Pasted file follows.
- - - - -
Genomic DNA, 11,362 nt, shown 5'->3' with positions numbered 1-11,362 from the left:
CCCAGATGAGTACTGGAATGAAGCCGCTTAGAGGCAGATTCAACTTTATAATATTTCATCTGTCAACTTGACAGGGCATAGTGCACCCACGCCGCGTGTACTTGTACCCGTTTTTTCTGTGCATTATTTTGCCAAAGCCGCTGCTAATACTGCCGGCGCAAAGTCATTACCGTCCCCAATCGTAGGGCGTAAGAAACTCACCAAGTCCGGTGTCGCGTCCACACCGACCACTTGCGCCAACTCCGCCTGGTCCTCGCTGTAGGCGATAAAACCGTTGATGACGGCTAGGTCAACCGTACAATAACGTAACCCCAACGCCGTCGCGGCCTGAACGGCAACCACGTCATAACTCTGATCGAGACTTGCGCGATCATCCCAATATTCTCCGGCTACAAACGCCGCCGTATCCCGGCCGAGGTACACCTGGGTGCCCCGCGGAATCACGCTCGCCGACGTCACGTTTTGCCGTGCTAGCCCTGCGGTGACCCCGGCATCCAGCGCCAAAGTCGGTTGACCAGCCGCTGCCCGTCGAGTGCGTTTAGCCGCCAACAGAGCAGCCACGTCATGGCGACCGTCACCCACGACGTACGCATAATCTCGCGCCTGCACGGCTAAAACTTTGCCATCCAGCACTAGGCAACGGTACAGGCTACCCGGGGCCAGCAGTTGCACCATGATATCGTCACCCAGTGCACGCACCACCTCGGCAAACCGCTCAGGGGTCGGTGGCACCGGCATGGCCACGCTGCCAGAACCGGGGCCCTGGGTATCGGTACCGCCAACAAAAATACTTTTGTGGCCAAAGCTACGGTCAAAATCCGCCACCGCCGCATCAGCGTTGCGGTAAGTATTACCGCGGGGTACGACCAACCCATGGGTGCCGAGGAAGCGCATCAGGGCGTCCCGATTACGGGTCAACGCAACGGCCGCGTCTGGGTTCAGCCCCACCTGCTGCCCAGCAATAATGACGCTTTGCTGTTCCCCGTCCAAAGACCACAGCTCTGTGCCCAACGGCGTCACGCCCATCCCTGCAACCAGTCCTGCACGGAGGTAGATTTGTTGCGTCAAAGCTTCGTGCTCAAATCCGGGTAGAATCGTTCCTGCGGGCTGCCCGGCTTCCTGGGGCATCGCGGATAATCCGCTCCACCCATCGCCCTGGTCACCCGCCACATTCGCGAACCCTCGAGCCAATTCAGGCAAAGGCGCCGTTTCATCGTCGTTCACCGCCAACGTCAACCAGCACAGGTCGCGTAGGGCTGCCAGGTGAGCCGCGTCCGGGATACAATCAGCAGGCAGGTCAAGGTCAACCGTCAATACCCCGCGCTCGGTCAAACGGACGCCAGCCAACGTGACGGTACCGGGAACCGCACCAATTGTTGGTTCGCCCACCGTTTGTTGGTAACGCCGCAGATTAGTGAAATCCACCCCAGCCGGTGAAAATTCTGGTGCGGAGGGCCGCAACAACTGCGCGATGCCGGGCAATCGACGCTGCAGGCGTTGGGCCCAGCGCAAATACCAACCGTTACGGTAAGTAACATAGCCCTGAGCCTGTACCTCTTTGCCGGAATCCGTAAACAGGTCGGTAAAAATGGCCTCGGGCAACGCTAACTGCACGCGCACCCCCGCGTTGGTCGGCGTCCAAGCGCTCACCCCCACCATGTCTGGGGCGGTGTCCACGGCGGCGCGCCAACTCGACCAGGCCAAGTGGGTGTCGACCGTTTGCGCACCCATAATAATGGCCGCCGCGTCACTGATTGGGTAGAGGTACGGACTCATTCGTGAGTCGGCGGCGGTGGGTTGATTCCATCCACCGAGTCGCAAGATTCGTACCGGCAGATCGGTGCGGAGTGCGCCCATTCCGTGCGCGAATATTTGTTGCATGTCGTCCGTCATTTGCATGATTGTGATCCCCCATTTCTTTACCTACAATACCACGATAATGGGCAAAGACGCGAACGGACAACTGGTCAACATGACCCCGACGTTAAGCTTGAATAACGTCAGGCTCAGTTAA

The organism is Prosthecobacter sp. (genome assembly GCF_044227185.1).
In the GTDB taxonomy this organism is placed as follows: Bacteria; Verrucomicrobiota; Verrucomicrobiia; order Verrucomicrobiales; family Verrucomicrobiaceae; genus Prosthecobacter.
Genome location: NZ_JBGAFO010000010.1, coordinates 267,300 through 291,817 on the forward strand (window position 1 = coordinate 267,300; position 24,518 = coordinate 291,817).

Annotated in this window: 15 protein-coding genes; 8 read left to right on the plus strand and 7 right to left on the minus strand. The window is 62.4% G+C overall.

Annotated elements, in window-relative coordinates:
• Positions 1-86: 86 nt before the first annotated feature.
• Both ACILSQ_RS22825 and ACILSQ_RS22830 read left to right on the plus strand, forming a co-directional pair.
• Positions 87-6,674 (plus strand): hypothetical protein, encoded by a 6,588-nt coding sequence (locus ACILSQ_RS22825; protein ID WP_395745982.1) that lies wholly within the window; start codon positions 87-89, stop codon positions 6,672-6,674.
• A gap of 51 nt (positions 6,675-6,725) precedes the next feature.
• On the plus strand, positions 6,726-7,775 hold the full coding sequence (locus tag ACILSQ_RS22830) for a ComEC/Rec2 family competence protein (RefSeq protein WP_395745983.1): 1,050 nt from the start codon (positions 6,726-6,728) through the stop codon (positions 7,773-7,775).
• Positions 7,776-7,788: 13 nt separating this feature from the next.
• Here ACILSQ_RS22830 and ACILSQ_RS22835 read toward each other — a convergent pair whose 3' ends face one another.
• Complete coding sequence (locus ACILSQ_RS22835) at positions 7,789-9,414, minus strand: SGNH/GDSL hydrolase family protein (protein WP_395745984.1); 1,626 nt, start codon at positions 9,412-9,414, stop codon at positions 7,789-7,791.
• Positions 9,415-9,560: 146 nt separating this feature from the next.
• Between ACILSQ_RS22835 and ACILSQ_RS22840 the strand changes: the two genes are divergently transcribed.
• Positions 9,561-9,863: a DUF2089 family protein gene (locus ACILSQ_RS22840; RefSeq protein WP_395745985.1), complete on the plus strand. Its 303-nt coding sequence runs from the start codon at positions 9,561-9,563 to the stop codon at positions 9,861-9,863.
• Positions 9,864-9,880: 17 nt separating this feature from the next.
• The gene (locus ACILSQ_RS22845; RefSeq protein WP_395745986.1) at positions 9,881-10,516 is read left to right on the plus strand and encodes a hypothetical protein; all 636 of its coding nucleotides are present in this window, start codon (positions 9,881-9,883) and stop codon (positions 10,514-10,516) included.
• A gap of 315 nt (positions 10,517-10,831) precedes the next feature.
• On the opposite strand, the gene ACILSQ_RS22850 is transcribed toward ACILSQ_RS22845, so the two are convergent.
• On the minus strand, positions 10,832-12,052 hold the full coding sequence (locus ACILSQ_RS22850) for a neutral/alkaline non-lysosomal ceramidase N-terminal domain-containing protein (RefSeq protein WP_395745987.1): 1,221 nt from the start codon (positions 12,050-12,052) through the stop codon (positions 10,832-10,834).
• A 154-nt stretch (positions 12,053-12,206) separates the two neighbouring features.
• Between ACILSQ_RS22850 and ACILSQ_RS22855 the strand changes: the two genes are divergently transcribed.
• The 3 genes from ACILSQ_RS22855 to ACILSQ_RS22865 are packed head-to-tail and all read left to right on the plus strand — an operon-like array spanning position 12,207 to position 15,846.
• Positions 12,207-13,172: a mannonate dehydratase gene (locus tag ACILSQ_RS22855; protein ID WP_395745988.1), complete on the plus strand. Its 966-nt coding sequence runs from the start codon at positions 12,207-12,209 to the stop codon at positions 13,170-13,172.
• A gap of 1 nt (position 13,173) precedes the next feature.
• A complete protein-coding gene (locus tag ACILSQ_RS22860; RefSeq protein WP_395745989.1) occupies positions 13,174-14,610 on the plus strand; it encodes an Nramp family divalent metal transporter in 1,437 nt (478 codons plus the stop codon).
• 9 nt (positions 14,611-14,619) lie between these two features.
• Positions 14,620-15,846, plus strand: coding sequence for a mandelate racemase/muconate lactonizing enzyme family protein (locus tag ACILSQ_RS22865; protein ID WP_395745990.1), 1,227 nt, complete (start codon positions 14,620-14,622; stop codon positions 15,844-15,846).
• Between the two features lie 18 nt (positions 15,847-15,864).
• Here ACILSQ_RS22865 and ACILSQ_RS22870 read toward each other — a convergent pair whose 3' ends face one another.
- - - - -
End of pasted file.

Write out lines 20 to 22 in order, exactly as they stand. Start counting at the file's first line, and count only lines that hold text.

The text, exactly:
• The gene (locus ACILSQ_RS22845; RefSeq protein WP_395745986.1) at positions 9,881-10,516 is read left to right on the plus strand and encodes a hypothetical protein; all 636 of its coding nucleotides are present in this window, start codon (positions 9,881-9,883) and stop codon (positions 10,514-10,516) included.
• A gap of 315 nt (positions 10,517-10,831) precedes the next feature.
• On the opposite strand, the gene ACILSQ_RS22850 is transcribed toward ACILSQ_RS22845, so the two are convergent.